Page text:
Jeweled Tabbouleh is a joyful cracked wheat salad studded with colorful, gem-like fruits and nuts…if your body is a temple, this is definitely something you’ll want to invite inside ;)
This recipe has been hanging out in my head for too long, I’m so glad I finally brought it to life. How could you not fall for this dish? Tabbouleh on its own is amazing, it’s one of my all time favorite salads, but when you top it with colorful bits of sweetness and crunch, you’ve got something extra special. It’s wonderful for holidays and gatherings because it keeps well, travels well, and it pretties up any table. But my family fell for it hard, so it makes regular appearances on the dinner table here. Tonight we’re having ours with chicken kebobs
The main point I want to get across about this salad is that it’s delicious. Tabbouleh is a traditional Lebanese dish made with bulgur wheat that’s been soaked and softened. It marinates in a simple dressing of really good fruity olive oil and fresh squeezed lemon juice. It’s mixed with TONS of fresh parsley and mint which gives it a unique refreshing flavor.
The ‘jewels’ in Jeweled Tabbouleh are chopped dried fruits and nuts that give the salad a beautiful look along with lots of contrast of flavor and texture. I’ve used classic Middle Eastern touches like almonds, pistachios, apricots and pomegranate seeds. The inspiration goes back to a opulent Persian dish called Jeweled Rice that was served at special occasions like weddings.
Typically tabbouleh is made with bulgur alone, but in this salad I combined it with wheat berries for a blend of textures. I liked it so much I think I will make my all tabbouleh this way from now on.
“What is the difference between wheat berries and bulgur?”
Wheat berries are the whole kernels of wheat, just as they grow on the stalk. They’re the least processed form of wheat you can get, and they need to be cooked, just like rice or other whole grains. Bulgur is made from wheat berries that have been parboiled, cracked, and then dried. All you need to do is soak it in boiling water to soften it. Sometimes bulgur is confused with cracked wheat, which is similar, but needs a longer cooking. All are protein rich and full of nutrients, and you can use them in place of other grains in both cold and hot dishes.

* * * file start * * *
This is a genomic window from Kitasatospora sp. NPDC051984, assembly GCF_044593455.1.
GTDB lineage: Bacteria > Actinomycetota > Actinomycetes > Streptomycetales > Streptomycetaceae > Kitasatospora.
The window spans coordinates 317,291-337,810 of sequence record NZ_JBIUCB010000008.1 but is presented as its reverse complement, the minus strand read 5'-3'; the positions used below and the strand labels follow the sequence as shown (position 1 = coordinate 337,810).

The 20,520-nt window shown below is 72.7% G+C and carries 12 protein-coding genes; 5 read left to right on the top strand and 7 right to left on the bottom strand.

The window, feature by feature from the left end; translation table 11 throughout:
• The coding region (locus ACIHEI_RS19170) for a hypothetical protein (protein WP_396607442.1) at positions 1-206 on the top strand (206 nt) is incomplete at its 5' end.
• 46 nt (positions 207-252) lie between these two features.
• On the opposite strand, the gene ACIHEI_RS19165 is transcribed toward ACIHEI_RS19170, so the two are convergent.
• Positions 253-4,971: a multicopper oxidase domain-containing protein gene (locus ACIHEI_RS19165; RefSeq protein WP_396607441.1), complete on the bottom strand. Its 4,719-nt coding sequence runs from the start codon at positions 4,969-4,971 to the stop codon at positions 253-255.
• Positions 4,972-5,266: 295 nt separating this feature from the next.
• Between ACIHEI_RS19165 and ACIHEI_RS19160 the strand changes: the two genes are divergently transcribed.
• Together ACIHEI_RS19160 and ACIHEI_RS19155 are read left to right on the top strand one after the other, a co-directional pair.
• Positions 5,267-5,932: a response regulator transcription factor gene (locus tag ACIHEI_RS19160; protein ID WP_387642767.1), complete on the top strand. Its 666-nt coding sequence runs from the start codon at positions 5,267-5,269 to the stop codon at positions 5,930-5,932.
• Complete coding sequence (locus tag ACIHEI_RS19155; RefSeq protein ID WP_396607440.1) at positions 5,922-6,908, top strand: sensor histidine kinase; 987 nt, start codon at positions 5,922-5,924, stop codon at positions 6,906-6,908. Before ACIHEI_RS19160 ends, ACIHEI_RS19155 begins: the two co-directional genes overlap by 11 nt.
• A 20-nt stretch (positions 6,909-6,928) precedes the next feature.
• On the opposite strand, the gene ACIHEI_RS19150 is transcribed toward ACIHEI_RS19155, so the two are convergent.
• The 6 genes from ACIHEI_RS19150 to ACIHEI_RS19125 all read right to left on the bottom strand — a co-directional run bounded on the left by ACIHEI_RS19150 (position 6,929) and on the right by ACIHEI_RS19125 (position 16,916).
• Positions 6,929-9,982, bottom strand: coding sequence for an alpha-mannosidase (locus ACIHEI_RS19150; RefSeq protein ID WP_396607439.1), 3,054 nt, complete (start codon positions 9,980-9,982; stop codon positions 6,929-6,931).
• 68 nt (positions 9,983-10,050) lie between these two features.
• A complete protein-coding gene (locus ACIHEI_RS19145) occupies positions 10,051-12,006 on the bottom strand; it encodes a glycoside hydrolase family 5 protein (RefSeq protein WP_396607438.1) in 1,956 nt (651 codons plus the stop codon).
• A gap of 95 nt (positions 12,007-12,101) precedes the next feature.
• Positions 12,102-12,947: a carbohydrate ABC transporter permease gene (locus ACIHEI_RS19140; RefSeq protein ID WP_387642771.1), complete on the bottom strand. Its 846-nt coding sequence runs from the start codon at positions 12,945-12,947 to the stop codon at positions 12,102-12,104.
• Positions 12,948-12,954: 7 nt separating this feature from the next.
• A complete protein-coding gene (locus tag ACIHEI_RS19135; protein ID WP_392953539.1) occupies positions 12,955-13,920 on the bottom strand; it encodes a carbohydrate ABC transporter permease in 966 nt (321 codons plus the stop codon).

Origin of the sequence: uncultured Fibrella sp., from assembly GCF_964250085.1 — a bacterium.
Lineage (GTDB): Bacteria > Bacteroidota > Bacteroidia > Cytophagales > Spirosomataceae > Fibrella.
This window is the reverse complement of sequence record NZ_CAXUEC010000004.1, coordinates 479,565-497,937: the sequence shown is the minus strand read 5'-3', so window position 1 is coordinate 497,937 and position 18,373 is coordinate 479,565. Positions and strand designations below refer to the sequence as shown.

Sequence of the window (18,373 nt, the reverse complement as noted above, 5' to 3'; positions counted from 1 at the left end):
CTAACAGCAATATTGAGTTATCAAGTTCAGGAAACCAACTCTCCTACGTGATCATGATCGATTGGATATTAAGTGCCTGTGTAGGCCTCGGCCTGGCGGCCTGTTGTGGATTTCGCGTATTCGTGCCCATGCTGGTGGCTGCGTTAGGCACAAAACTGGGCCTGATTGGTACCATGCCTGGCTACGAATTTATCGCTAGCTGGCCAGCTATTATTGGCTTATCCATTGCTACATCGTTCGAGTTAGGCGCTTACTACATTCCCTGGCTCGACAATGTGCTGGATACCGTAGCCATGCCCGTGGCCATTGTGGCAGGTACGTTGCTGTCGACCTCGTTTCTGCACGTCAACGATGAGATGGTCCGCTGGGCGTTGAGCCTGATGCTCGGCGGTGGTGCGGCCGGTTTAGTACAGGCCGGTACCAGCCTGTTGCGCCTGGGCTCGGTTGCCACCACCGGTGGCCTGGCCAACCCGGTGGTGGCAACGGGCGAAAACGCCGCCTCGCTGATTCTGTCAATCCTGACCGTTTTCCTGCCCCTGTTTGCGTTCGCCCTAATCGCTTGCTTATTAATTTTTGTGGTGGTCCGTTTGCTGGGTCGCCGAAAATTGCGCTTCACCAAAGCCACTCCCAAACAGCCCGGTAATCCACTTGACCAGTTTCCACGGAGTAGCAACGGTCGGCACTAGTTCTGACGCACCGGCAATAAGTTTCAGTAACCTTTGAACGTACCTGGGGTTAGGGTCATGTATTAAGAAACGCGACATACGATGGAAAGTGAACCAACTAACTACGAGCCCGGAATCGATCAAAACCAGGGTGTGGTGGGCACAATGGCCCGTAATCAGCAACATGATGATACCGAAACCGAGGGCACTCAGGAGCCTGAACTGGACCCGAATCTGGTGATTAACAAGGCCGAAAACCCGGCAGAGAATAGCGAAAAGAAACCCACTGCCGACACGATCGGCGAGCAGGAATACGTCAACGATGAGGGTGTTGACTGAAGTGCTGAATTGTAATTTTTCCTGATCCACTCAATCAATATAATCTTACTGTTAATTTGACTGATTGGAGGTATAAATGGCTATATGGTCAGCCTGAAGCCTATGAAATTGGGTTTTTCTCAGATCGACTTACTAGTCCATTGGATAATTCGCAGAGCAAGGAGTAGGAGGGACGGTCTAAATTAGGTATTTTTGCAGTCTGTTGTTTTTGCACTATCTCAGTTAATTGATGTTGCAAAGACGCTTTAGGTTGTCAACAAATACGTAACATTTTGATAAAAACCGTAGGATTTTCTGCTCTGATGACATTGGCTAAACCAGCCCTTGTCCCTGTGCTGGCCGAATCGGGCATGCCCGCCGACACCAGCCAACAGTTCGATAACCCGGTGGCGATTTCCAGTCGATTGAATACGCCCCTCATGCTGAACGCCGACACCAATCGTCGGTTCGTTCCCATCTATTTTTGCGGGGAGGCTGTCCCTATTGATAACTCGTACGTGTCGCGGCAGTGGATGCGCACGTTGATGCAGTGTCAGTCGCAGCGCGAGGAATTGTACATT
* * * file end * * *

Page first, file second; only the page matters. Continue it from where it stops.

- 2 cups soaked cracked wheat (measure AFTER soaking)
- 2 cups cooked wheat berries (measure AFTER cooking)
- 1/4 cup extra virgin olive oil
- 1/4 cup fresh squeezed lemon juice
- salt and freshly cracked black pepper
- 2 large bunches WELL WASHED fresh parsley, stems removed, finely minced (I pulsed it in a food processor)
- 1 small bunch of fresh mint leaves, finely chopped
- 1/2 English cucumber, finely diced (the kind that comes wrapped in plastic, don't peel)
- 1/2 medium red onion, finely diced
- 1/2 cup raw pistachios, rough chopped
- 1/2 cup dried apricots, finely diced
- 1/4 cup blanched almonds, rough chopped
- 1/4 cup golden raisins
- 1/2 cup pomegranate seeds (arils)
- You will need 2 cups soaked cracked wheat and 2 cups cooked wheat berries. Follow the directions on the packages. Once soaked and cooked, measure out 2 cups each and put in a large bowl.
- Mix the dressing by whisking the olive oil and lemon juice together. Pour it over the wheat and toss to combine well. Season with 1/2 tsp salt and lots of fresh cracked black pepper. Toss again.
- Add the minced parsley, mint, cucumber, and red onion, toss well. Cover and refrigerate for at least an hour.
- Toss the salad again, and taste to adjust any of the seasonings. When you are ready to serve, top with the 'jewels'. Garnish with a few mint or parsley leaves.
- You can certainly make Jeweled Tabbouleh with just the cracked wheat, which would be traditional. I used the wheat berries because I like the ‘chew’ factor that they add. Wheat berries and bulgur are available in most large grocery stores, and all health food and gourmet markets. Sometimes you’ll find them in the bulk bins.
- You can substitute other ‘jewels’ if you like…dried cranberries, walnuts, cashews, dates, or dried figs would all be good. Again, the bulk bins are good because you can take exactly the amount you need without having to buy a big package of each ingredient.
- Tabbouleh usually contains tomatoes, but I left them out in this recipe because I thought their flavor might clash with the dried fruits. Feel free to add them in if you like.
- Don’t skimp on the fresh parsley and mint, they give the salad it’s distinctive fresh flavor.
- If you want to try a classic tabbouleh, here’s my original recipe.